A warning glance is shot our way. Three spray can heroes are marking their territory on a wall and they don’t want us to come any nearer. They don’t look quite as I expected. The blue skivvies and nerd glasses make them appear less cutting-edge artist and more like a couple of the Wiggles cameoing on Saved By The Bell.
According to Robin, our guide, this is a semi-legal painting wall. “Well, no-one knows if it’s legal or not,” he admits. There are some walls in Berlin that are deliberately set aside for street art, but far more get appropriated without permission. If you can walk a block in the German capital without seeing tags, throw-ups, stencils or murals, then you’ve probably got your eyes closed.
Robin is something of a street art and graffiti historian. He’s keen to point out that, although both have their roots in New York, they are two distinct movements. Street art has the viewing public in mind, but graffiti is insular – it’s about impressing other graffiti crews and getting your name seen by as many people as possible.
That doesn’t mean to say that techniques don’t evolve, however. Robin encourages us to look up – the graffiti crews often pride themselves on getting their tags in the ‘heaven spot’ just below a building’s roof. It gets the name because if the person dangling you down by the legs while you spray lets go, heaven is where you’ll end up.
He seems as impressed by some of the tags made with Super Soakers or fire extinguishers as he does with the more obviously appealing street art murals. Of the latter, there are many. Berlin is arguably the world capital of street art at the moment, partly due to lack of law enforcement.
“It’s a city of six million people, but it’s 60 million dollars in debt,” says Robin. “So they employ just 35 people to tackle graffiti, when there are an estimated 3,000 people out spraying every night.”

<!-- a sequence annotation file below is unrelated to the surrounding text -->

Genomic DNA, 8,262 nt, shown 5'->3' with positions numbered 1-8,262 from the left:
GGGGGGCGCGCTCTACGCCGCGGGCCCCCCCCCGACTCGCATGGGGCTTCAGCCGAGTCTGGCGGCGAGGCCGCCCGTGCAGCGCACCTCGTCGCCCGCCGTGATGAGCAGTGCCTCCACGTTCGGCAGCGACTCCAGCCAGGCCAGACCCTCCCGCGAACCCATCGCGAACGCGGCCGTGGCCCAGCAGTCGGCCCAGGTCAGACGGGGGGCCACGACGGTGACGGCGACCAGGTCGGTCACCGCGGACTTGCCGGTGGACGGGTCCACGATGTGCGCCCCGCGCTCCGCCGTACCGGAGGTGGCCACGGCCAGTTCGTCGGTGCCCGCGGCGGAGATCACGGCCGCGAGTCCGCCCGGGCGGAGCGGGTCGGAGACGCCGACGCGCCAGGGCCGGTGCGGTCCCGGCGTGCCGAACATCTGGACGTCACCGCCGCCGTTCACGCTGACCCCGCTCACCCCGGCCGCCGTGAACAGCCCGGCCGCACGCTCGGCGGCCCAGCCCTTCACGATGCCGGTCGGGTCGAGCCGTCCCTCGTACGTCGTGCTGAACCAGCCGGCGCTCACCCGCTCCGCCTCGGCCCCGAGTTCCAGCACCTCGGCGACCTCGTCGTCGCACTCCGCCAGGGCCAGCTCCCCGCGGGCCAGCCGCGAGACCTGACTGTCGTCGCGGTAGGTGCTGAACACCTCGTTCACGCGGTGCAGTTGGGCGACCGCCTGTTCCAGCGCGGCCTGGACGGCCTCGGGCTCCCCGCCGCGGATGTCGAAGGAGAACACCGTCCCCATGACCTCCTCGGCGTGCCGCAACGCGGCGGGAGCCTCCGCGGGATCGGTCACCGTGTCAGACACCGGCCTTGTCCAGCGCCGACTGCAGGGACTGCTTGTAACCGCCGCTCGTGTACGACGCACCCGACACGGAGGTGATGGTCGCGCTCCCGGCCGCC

There’s also a legacy from the Stasi, the former East German secret police. Life under the microscope made East Berliners intensely distrustful of being spied upon. Therefore CCTV cameras on buildings are incredibly rare and it’s harder to catch the artists in the act.
Also important, is the city’s lack of power to prosecute for spraying onto a private building. The owner has to take things to court and that’s generally too much hassle. It’s simply easier to paint over the offending image or – increasingly popular – commission an artist to paint something really good on the walls instead.
Evidently, there’s an accepted hierarchy in the street art world. The general unwritten rule is that you only go over something if you can do better. This, of course, is subjective, but the more impressive set pieces tend to last much longer.
Outside the Zebrano cafe in Friedrichshain, Robin points to a remnant of the Linda’s Ex campaign. One artist left pictures all over the city bearing messages of love for a mysterious ‘Linda’. They popped up in prominent positions, leading to a citywide debate about whether the spurned lover was a romantic or a psycho. It was later discovered that there never was a Linda – it was just one man’s social experiment.
Our mural-spotting continues by train. The U8 line crosses Kreuzberg, where many of the Berlin’s most impressive spraypaint masterpieces stand proud. Of these, an astronaut is the most famous. At night, the shadow from the flagpole of a nearby garage passes through the astronaut’s hand, making it look like he’s staking territorial rights on the moon.
The key thing about Berlin is that street art and alternative culture isn’t limited to hip fringes of the metropolis, and the city’s unique history plays a major part in this. When the East German authorities constructed the Berlin Wall in 1981, it was set back from the border. A ‘death strip’, guarded by soldiers with shoot-to-kill orders, created a buffer zone of rubble and abandoned or torn-down buildings.